The Dragonfly Effect
Posted by Allison Fine on October 15, 2010
It’s a wonderful book for corporations and nonprofits. Rather than me tell you about it, I’ll let Jennifer and Andy do it:
I was really struck during my conversation with Jennifer on the focus she put on organizations tell one, great, simple, sticky story about what they do. An example she gave was Alex’s Lemonade Stand. Here is all you have to know about Alex’s Lemonade Stand:
Full Name- Alexandra Flynn Scott
Birthday- January 18, 1996
I’m Alex, I’m 8 years old. I have Neuroblastoma and I raise money for pediatric cancer research with the help of other kids and grown ups through my lemonade stand. I give the money I raise to research to find cures for pediatric cancers.
Who do I live with?
My parents, my brother Patrick, my brother Eddie, my brother Joey, my dog Shammy, and my cute kitten Herbert.
Where do I live?
I live in Pennsylvania, right down the street from Philadelphia.
Favorite Colors – Blue and Purple
Favorite Animal – Penguin
School – 2nd Grade
Favorite part of school – Everything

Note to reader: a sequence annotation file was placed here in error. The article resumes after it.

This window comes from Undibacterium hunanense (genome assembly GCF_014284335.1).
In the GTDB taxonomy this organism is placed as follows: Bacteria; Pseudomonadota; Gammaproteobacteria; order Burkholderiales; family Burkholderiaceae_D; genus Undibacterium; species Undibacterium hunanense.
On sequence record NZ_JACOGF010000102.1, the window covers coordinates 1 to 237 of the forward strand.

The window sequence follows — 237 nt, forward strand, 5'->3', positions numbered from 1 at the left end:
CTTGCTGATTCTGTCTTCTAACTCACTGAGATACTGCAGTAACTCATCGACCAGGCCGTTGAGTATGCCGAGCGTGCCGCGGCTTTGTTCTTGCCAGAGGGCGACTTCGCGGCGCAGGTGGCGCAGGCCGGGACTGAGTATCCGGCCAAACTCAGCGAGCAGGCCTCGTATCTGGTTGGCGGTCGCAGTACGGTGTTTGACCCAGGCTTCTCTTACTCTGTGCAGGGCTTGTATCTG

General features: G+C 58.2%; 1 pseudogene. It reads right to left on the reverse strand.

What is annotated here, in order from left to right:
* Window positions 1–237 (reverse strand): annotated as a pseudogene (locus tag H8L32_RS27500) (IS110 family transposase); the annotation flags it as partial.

Favorite Food - French Fries
Favorite Book - Junie B. Jones Series and The Little House on The Prairie Books
Favorite Movie - Scooby Doo
Favorite TV Show - Pokemon and American Idol
What I want to be when I grow up – Fashion Designer
Favorite Activity - Making stuff and designing clothes
Place I most want to visit – France
Favorite Sport - Soccer
Social media channels are amazing and powerful vehicles for personal story telling. One of the best examples that you probably have heard about recently is the Youtube channel, It Gets Better, started by Dan Savage. The channel encourages anyone, particularly gay adults, to share their personal stories and struggles from teens to gay adulthood to support gay teens that are being bullied. Here is Dan and his partner, Terry Miller’s story:
Another new project that enables people to tell their own, unfiltered stories is Mark Horvath’s, HardlyNormal on Twitter, has a new site called We Are Visible. It is a toolset to enable homeless people to connect, share resources, and make their voices heard.
Jennifer Aaker made a great point in saying that social media is important not just for the storytelling, but to enable others to retell and share the stories. For people and organizations that are afraid to let others tell their stories, who fear the loss of control over their message, she said that a truly strong story will keep its essence through the retelling, and actually be strengthened by it. Good stuff!
This entry was posted on October 15, 2010 at 7:55 am and is filed under Social Media. Tagged: Dan Savage, Dragonfly Effect, Mark Horvath, Social Good, Terry Miller. You can follow any responses to this entry through the RSS 2.0 feed. Both comments and pings are currently closed.
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